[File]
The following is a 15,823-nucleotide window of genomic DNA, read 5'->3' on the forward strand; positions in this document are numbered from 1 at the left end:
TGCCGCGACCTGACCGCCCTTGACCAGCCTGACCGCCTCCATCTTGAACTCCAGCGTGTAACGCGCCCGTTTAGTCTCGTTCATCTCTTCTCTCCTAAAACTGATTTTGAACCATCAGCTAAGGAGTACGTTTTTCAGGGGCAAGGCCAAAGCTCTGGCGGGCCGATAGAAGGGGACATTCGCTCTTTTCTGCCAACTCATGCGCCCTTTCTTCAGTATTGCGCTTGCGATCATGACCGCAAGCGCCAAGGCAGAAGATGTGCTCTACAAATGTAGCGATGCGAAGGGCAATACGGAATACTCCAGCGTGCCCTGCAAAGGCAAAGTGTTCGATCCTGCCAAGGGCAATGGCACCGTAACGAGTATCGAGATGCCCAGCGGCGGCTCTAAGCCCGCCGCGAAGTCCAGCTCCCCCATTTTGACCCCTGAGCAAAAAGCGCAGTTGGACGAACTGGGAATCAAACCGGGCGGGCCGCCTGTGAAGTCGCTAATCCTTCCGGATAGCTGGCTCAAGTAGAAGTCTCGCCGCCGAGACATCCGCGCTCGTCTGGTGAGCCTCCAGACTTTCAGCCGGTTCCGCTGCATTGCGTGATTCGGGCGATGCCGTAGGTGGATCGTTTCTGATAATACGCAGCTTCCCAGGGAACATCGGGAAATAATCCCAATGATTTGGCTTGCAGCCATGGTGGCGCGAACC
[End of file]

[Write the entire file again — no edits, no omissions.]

The following is a 15,823-nucleotide window of genomic DNA, read 5'->3' on the forward strand; positions in this document are numbered from 1 at the left end:
TGCCGCGACCTGACCGCCCTTGACCAGCCTGACCGCCTCCATCTTGAACTCCAGCGTGTAACGCGCCCGTTTAGTCTCGTTCATCTCTTCTCTCCTAAAACTGATTTTGAACCATCAGCTAAGGAGTACGTTTTTCAGGGGCAAGGCCAAAGCTCTGGCGGGCCGATAGAAGGGGACATTCGCTCTTTTCTGCCAACTCATGCGCCCTTTCTTCAGTATTGCGCTTGCGATCATGACCGCAAGCGCCAAGGCAGAAGATGTGCTCTACAAATGTAGCGATGCGAAGGGCAATACGGAATACTCCAGCGTGCCCTGCAAAGGCAAAGTGTTCGATCCTGCCAAGGGCAATGGCACCGTAACGAGTATCGAGATGCCCAGCGGCGGCTCTAAGCCCGCCGCGAAGTCCAGCTCCCCCATTTTGACCCCTGAGCAAAAAGCGCAGTTGGACGAACTGGGAATCAAACCGGGCGGGCCGCCTGTGAAGTCGCTAATCCTTCCGGATAGCTGGCTCAAGTAGAAGTCTCGCCGCCGAGACATCCGCGCTCGTCTGGTGAGCCTCCAGACTTTCAGCCGGTTCCGCTGCATTGCGTGATTCGGGCGATGCCGTAGGTGGATCGTTTCTGATAATACGCAGCTTCCCAGGGAACATCGGGAAATAATCCCAATGATTTGGCTTGCAGCCATGGTGGCGCGAACC